The Financial Conduct Authority (FCA) has announced it aims to shake up a credit industry which has allowed nine million people to fall into serious d…
The Financial Conduct Authority (FCA) has announced it aims to shake up a credit industry which has allowed nine million people to fall into serious debt.
When it officially took responsibility for the sector on April 1st, the new regulator claimed households who use a credit card or take out a loan or overdraft will now be better protected than they were before. It warned lenders they would need to ensure consumers were given the right information and that the services they offered met the needs of their clients.
In addition, the FCA called for credit companies to make sure people who had gotten themselves into financial difficulty are treated fairly. The organisation stated businesses in the payday loans sector and debt management companies would see the biggest changes.
Among the raft of new measures introduced was a limit on the number of rollovers a borrower can take out. This is where lenders allow their customers to carry on owing money after the original repayment date has passed. Under the FCA's proposals, this is now restricted to two occasions.
Credit companies have also been given an obligation to provide customers with information on where to locate free debt management advice. Meanwhile, lenders will see the number of times they are able to seek repayment via a continuous payment authority restricted to two.
The news comes against the backdrop of research from the Money Advice Service, which found around nine million people in the UK have gotten themselves in serious difficulty over debt. Despite this, only 1.5 million have sought advice, while a further 1.8 million do not acknowledge they have a problem.
To tackle this, the FCA stated it has analysed the market to understand the areas where the worst detriment occurs and will use this to decide how it will regulate the industry. The main areas to be considered are a review into the way payday lenders collect debts and approach clients in difficulty. In addition, it will take action in four sectors which were identified as posing serious issues for customers.
Firstly, the new authority will conduct a review into the credit card industry, to see if any potential reforms can be made. It is also set to work in conjunction with the new Competition and Markets Authority to analyse the way overdrafts are provided and will also monitor compliance with its new debt management regulations. The final area of scrutiny will be the logbook loans industry, where the regulator will be checking how well firms meet the conditions for authorisation.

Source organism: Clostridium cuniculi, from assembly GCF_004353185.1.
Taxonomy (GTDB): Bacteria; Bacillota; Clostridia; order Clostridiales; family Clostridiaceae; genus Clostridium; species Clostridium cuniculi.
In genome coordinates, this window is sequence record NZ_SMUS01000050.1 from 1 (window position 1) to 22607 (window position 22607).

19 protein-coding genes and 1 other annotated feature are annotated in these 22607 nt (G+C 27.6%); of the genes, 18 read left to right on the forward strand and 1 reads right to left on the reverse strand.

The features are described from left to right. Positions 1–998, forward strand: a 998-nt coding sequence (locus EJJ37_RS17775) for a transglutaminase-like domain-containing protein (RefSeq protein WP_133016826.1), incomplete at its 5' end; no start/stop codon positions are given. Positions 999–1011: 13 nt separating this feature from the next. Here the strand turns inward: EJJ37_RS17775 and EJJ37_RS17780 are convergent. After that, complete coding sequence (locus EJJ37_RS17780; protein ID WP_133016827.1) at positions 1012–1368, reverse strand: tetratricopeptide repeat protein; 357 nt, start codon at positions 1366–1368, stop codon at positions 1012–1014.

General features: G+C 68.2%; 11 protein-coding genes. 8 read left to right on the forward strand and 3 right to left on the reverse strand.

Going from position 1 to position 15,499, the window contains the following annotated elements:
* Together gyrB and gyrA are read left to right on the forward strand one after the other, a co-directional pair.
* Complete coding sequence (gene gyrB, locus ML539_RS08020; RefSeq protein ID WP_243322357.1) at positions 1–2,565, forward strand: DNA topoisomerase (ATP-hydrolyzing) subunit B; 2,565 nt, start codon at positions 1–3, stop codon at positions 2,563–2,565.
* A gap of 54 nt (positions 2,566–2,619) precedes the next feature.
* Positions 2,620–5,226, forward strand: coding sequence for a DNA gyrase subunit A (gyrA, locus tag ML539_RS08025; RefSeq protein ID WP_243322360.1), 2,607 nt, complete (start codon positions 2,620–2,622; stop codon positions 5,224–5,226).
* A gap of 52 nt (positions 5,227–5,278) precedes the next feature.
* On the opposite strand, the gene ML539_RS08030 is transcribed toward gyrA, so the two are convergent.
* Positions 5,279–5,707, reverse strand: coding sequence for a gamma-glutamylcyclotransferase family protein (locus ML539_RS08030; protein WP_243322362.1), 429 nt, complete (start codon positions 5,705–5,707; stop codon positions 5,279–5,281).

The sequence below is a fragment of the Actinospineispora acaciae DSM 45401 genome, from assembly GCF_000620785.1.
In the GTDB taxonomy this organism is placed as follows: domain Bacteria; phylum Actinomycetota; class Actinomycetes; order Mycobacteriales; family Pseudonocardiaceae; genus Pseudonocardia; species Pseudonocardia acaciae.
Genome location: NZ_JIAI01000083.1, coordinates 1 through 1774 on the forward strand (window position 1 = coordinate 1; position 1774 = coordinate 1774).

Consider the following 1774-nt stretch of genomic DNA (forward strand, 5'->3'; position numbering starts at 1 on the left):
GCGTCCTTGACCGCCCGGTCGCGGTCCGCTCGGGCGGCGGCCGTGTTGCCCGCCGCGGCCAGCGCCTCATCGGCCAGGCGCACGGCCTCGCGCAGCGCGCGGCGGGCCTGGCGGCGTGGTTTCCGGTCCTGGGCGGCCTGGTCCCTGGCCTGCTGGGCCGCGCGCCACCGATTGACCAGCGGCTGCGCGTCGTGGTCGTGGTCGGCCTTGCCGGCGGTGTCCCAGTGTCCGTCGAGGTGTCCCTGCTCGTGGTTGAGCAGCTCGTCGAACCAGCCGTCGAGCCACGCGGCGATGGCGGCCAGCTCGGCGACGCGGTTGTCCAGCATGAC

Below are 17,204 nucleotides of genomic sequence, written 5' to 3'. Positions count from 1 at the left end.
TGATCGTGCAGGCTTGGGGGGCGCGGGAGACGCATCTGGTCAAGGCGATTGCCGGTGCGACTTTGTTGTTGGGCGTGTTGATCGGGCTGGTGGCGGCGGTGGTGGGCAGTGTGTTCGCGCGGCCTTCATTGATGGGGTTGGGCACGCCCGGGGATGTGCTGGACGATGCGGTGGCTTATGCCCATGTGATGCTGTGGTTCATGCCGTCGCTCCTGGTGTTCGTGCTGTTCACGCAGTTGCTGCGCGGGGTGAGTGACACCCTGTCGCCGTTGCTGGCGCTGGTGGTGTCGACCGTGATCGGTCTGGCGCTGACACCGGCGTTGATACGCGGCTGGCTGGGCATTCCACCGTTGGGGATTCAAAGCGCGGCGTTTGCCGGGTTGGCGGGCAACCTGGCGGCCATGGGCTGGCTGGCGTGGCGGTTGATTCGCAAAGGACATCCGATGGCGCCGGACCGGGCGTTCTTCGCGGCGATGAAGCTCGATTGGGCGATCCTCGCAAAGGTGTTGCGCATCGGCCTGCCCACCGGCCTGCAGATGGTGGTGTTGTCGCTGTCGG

Martin Wheatley, chief executive at the FCA, commented: "We have a big task ahead; it's our job to make sure firms put their customers at the heart of their business and don't just see them as an easy target or a profit line. We won't shy away from taking tough, decisive action to make sure that the people who rely on these products are treated fairly. There will be some firms that don't get the message, or won't play ball, those firms should know that we won't let them carry on."
The regulator also identified three distinct borrower groups in its research, namely survival, lifestyle and reluctant. The first category was said to often feel it had no choice but to take out loans due to a squeeze in finances. People in this group were more likely to take out catalogue or home credit, thanks to ease of access and low weekly instalments.
Households in the lifestyle category use the same services as the survivalists, but for entirely different reasons. They have enough income to cover day-to-day expenses, but take out loans to fund larger purchases or one-off events. Those in this group tend to feel more in control when minimum payments are being met.
Finally, reluctant borrowers were said to limit their use of credit to just paying back existing debts. They were more likely to source loans from mainstream services such as credit cards and banks.
The FCA stated this research would help it understand the factors that push people into debt and also use it to work with credit providers to make sure customers are treated fairly.
By Joe White